(DP 1985-02) The Integration of Women in Philippine Development

Rosa Linda P. Tidalgo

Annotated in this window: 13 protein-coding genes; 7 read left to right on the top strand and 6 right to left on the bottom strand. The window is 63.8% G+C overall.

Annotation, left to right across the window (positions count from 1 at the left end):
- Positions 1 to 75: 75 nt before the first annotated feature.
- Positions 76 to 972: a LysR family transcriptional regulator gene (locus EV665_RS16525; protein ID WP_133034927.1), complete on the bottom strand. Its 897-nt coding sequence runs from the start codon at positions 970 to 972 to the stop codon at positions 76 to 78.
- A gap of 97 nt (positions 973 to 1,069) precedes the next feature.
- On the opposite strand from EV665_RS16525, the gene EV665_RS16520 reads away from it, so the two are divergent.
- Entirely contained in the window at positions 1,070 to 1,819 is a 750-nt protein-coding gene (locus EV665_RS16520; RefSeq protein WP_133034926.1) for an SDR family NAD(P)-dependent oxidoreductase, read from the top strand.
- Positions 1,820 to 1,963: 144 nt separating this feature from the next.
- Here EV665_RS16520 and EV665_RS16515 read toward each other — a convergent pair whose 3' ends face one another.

This paper examines how Philippine development planning defined to include formal plans and legislated measure -- has prioritized women's fuller integration in development. A review of previous formal plans brought to the fore government's weak role in rising the status of women. In law, discrimination towards women was seen to arise from their relative physical weakness and their reproductive function. Thus, men have superior civil rights based on the complementary view that they are the family providers while women are governed by labor laws which are ostensibly protective but which actually work against them because they raise the costs of employing women. On the hand, legal equality between the sexes was observed in the areas of citizenship, suffrage, property inheritance and right to education. The paper also tackled the women's role in their own development as manifested in women's organizations. Crisis situations -- from the past foreign dominations to the current national crisis -- were pinpointed to have provided heightened opportunities for women to assert more active roles and greater participation in shaping their world.

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